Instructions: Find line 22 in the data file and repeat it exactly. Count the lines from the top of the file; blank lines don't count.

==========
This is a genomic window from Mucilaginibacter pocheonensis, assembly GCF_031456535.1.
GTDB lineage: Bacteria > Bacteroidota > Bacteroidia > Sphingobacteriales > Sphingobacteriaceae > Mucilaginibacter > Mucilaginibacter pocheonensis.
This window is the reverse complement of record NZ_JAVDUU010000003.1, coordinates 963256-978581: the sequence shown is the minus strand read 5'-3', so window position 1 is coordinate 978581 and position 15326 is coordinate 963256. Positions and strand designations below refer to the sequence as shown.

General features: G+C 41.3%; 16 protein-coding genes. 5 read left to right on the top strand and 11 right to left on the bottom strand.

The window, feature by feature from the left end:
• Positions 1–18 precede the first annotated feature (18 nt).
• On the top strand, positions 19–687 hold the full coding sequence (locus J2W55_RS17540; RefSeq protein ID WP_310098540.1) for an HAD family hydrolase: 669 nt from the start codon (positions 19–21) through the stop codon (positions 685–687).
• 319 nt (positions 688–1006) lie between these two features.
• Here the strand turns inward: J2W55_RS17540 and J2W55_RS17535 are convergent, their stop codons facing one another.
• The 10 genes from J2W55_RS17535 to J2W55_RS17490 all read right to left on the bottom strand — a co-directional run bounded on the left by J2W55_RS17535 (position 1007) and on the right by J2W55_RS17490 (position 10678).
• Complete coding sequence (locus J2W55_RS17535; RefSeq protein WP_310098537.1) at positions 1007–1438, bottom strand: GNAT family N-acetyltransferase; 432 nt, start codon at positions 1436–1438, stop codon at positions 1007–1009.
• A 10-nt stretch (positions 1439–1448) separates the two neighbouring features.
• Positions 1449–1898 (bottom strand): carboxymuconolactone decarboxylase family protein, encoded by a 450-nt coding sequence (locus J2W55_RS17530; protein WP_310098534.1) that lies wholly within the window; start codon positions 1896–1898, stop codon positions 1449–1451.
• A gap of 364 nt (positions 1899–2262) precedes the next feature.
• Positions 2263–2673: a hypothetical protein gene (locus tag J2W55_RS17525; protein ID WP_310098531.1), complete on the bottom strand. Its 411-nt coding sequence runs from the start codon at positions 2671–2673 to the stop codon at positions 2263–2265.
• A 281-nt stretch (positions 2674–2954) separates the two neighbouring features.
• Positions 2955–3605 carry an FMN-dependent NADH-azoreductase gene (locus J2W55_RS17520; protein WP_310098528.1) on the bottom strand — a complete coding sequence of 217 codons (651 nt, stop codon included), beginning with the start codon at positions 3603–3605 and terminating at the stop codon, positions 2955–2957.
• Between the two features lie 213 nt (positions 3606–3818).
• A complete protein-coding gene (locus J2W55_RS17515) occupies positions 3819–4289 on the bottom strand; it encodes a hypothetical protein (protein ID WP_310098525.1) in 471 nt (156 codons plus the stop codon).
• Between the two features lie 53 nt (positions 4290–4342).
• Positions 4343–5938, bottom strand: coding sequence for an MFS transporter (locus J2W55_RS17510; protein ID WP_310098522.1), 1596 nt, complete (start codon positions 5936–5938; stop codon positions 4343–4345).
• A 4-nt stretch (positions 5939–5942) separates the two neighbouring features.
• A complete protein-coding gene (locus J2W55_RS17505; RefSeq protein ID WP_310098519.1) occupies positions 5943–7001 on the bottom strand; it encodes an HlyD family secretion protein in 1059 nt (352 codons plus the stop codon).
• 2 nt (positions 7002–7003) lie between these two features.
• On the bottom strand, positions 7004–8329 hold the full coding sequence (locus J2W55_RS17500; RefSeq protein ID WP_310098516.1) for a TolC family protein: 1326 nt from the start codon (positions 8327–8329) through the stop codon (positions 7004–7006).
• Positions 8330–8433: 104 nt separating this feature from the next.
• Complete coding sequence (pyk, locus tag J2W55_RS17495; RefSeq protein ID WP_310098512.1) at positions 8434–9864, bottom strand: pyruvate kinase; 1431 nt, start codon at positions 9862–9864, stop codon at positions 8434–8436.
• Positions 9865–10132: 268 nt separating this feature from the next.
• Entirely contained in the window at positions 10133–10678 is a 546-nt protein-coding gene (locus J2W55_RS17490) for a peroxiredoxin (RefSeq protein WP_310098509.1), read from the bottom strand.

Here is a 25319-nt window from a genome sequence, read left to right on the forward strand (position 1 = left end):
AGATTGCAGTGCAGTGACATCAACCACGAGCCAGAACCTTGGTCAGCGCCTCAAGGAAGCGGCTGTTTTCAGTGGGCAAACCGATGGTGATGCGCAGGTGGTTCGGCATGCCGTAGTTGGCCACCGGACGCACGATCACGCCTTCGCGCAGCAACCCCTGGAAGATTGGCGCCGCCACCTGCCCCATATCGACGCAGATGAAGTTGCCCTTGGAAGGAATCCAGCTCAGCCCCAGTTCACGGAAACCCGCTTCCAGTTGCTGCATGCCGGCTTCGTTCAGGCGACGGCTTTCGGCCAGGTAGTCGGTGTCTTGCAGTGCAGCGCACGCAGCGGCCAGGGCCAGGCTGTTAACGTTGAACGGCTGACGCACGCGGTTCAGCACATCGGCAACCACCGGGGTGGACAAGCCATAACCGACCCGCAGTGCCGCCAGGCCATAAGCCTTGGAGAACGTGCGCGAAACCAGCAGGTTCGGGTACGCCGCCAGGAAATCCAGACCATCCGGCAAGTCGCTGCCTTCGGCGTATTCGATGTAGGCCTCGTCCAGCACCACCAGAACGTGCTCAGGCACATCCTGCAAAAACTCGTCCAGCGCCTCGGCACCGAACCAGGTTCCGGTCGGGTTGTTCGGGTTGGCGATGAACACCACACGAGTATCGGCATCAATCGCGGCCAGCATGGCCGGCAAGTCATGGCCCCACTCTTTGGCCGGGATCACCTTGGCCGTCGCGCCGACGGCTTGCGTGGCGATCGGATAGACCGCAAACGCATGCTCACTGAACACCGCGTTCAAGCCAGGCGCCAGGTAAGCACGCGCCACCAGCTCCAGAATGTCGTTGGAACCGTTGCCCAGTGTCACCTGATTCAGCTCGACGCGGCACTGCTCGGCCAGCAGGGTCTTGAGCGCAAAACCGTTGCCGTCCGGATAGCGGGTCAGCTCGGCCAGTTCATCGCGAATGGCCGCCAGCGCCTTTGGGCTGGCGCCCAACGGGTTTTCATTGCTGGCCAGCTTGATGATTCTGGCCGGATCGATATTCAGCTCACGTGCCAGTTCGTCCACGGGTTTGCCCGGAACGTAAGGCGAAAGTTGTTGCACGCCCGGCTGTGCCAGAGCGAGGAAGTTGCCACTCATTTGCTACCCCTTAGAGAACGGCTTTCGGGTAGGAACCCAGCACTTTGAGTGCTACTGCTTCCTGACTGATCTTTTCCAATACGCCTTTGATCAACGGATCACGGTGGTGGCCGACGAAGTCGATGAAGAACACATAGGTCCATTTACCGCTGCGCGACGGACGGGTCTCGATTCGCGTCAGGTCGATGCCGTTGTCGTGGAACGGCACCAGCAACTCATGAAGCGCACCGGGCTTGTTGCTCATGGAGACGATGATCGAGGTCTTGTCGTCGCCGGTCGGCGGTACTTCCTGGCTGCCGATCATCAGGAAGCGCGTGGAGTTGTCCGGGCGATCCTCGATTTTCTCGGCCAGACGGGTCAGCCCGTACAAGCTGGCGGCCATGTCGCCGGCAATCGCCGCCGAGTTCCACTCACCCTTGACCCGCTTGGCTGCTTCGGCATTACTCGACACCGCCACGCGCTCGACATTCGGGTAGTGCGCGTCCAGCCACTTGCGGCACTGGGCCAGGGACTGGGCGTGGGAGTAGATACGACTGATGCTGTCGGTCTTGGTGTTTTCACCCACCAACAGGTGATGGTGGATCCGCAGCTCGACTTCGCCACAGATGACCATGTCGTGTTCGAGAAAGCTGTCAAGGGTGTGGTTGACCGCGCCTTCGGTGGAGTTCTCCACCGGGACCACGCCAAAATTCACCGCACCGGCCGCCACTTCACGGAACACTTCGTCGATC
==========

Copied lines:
• A 4-nt stretch (positions 5939–5942) separates the two neighbouring features.